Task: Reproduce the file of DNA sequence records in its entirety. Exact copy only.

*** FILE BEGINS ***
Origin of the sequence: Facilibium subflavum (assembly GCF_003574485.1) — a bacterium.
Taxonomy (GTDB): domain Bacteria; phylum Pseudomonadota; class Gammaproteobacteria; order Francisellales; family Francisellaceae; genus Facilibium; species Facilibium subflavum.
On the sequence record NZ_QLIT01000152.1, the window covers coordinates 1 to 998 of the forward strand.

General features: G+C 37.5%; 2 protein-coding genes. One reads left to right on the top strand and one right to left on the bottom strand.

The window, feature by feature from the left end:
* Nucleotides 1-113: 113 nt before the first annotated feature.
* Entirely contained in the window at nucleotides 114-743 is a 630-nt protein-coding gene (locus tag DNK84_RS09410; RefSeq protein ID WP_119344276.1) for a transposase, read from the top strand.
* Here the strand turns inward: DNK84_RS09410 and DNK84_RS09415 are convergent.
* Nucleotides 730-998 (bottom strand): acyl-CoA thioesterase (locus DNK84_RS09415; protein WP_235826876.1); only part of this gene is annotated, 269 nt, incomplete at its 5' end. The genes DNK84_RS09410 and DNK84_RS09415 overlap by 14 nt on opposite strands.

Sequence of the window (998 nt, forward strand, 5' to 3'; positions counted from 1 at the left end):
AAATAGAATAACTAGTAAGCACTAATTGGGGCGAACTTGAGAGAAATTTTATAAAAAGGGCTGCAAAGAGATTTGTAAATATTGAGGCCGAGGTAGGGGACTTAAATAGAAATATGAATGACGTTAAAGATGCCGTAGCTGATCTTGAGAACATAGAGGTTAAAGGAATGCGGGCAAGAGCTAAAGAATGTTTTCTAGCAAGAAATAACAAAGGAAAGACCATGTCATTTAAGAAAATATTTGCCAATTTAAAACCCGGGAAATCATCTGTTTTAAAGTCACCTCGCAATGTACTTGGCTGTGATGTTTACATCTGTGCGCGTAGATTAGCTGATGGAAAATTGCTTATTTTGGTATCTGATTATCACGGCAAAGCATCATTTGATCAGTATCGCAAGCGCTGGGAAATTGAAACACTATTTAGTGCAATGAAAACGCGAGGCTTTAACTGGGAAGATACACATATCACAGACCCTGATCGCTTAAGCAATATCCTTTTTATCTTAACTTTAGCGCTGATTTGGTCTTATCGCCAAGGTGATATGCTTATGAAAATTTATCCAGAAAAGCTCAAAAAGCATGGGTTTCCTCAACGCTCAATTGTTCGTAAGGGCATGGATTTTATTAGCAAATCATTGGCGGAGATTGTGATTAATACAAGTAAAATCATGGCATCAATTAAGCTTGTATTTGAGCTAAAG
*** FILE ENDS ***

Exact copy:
Origin of the sequence: Facilibium subflavum (assembly GCF_003574485.1) — a bacterium.
Taxonomy (GTDB): domain Bacteria; phylum Pseudomonadota; class Gammaproteobacteria; order Francisellales; family Francisellaceae; genus Facilibium; species Facilibium subflavum.
On the sequence record NZ_QLIT01000152.1, the window covers coordinates 1 to 998 of the forward strand.

General features: G+C 37.5%; 2 protein-coding genes. One reads left to right on the top strand and one right to left on the bottom strand.

The window, feature by feature from the left end:
* Nucleotides 1-113: 113 nt before the first annotated feature.
* Entirely contained in the window at nucleotides 114-743 is a 630-nt protein-coding gene (locus tag DNK84_RS09410; RefSeq protein ID WP_119344276.1) for a transposase, read from the top strand.
* Here the strand turns inward: DNK84_RS09410 and DNK84_RS09415 are convergent.
* Nucleotides 730-998 (bottom strand): acyl-CoA thioesterase (locus DNK84_RS09415; protein WP_235826876.1); only part of this gene is annotated, 269 nt, incomplete at its 5' end. The genes DNK84_RS09410 and DNK84_RS09415 overlap by 14 nt on opposite strands.

Sequence of the window (998 nt, forward strand, 5' to 3'; positions counted from 1 at the left end):
AAATAGAATAACTAGTAAGCACTAATTGGGGCGAACTTGAGAGAAATTTTATAAAAAGGGCTGCAAAGAGATTTGTAAATATTGAGGCCGAGGTAGGGGACTTAAATAGAAATATGAATGACGTTAAAGATGCCGTAGCTGATCTTGAGAACATAGAGGTTAAAGGAATGCGGGCAAGAGCTAAAGAATGTTTTCTAGCAAGAAATAACAAAGGAAAGACCATGTCATTTAAGAAAATATTTGCCAATTTAAAACCCGGGAAATCATCTGTTTTAAAGTCACCTCGCAATGTACTTGGCTGTGATGTTTACATCTGTGCGCGTAGATTAGCTGATGGAAAATTGCTTATTTTGGTATCTGATTATCACGGCAAAGCATCATTTGATCAGTATCGCAAGCGCTGGGAAATTGAAACACTATTTAGTGCAATGAAAACGCGAGGCTTTAACTGGGAAGATACACATATCACAGACCCTGATCGCTTAAGCAATATCCTTTTTATCTTAACTTTAGCGCTGATTTGGTCTTATCGCCAAGGTGATATGCTTATGAAAATTTATCCAGAAAAGCTCAAAAAGCATGGGTTTCCTCAACGCTCAATTGTTCGTAAGGGCATGGATTTTATTAGCAAATCATTGGCGGAGATTGTGATTAATACAAGTAAAATCATGGCATCAATTAAGCTTGTATTTGAGCTAAAG